27 Nov 2019 | Men's Australian Open | Feature stories |
CLAYTON: The Open's moments of misfortune
by Mike Clayton
Winning golf tournaments isn’t easy, especially when they are big championships likely to define a career. “I won a few,” the Scottish Ryder Cup player Ken Brown once told me. “But I lost hundreds of them.”
Hundreds is an exaggeration, but you take his point.
Ian Baker-Finch’s career was, of course, defined by The Open he won at Royal Birkdale in 1991 but half a dozen years earlier he endured a haunting loss at Metropolitan in the Australian Open.
He had played the best golf of the contenders when he came to the 70th tee with the championship seemingly in his pocket.
Metropolitan’s 16th is a short par-four turning around a nest of five or six bunkers on the corner, but only two of them are of any relevance. You can’t be in either and play with any certainty to the green, especially when you’re nervous, because the contact needs to be so precise.
In 1979, Bob Shearer birdied all the way from the 11th to the 16th tee, then drove into the corner bunker precipitating a three-bogey finish and missing a playoff with Jack Newton by two shots. More famously, Greg Norman had his own nightmare to finish in 1979 when, after two beautiful shots into the final green, he three putted from 12m to hand Newton his Open.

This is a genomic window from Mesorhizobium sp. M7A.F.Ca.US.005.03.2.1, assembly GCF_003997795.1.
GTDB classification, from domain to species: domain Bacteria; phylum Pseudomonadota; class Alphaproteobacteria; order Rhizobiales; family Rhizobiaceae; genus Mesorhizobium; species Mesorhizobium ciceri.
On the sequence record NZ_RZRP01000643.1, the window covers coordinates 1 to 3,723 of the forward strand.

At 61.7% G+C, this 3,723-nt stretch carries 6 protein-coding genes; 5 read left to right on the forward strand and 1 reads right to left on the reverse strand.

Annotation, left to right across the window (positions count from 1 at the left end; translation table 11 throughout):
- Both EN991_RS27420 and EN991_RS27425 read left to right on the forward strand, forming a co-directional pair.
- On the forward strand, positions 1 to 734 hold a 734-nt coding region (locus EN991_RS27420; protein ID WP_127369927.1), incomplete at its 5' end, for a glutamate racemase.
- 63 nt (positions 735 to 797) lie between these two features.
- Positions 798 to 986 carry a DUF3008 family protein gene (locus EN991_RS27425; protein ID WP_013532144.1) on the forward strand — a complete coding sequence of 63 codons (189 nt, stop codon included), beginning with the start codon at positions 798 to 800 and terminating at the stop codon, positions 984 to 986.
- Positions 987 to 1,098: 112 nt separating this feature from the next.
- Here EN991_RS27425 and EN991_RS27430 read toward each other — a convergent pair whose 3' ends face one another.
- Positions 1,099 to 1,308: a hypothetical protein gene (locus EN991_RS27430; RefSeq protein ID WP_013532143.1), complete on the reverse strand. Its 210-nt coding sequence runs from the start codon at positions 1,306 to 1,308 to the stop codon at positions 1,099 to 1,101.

So in 1986, Baker-Finch took a 3-wood off the 16th tee and it was what players know as a “shot to nothing”.
A 3-wood couldn’t carry the sand (only a driver would back then) and if the plan is to play safe, play safe with a 3-iron and eliminate any chance of pushing it into the bunker.
Baker-Finch faded his 3-wood into Shearer’s bunker and made five just after the man ahead, Rodger Davis, hit the pin on the 17th with an extraordinary 5-iron. Three there and four at the last left the man in the plus-two’s with a chance – and a wait for the elegant Queenslander.
Baker-Finch drove just left of the ideal line from the 17th tee and caught the bunker Davis had only barely missed. With no chance to reach the green, he pitched out and then wedged poorly to 8m. One of the best putters in the world, he stunningly took three more to hole out and a par at the last left Davis with the trophy, the winner by a single shot.
The 16th isn’t the best short par-four on the Sandbelt, but it comes at the perfect time in the round and it extracted unexpected errors from two of our best ever players and cost both their chance of winning. For Shearer, in 1982 against Jack Nicklaus, there would be another day, but for Baker-Finch it was as close as he came to winning the Stonehaven Cup.
The 1991 Open at Royal Melbourne was another of some importance and remembered as much for the winner as the second-placed teenager, Robert Allenby.
Royal Melbourne is always a test of nerve because the greens are so scary when the pressure is ramped up and almost 30 years ago the course played quite differently than it does now in this age of once unimaginable power.
Allenby was 20 and after a pedestrian couple of days to begin, he played a fantastic weekend and came to the 18th hole with a chance to be the first amateur to win since another tall, “skin and bones man”, Bruce Devlin in 1960.
Hitting the ball close to the flag at Royal Melbourne is difficult – much more so than much of the professional golf we watch from week to week in which, as a general rule, greens are much softer than the feared Melbourne surfaces.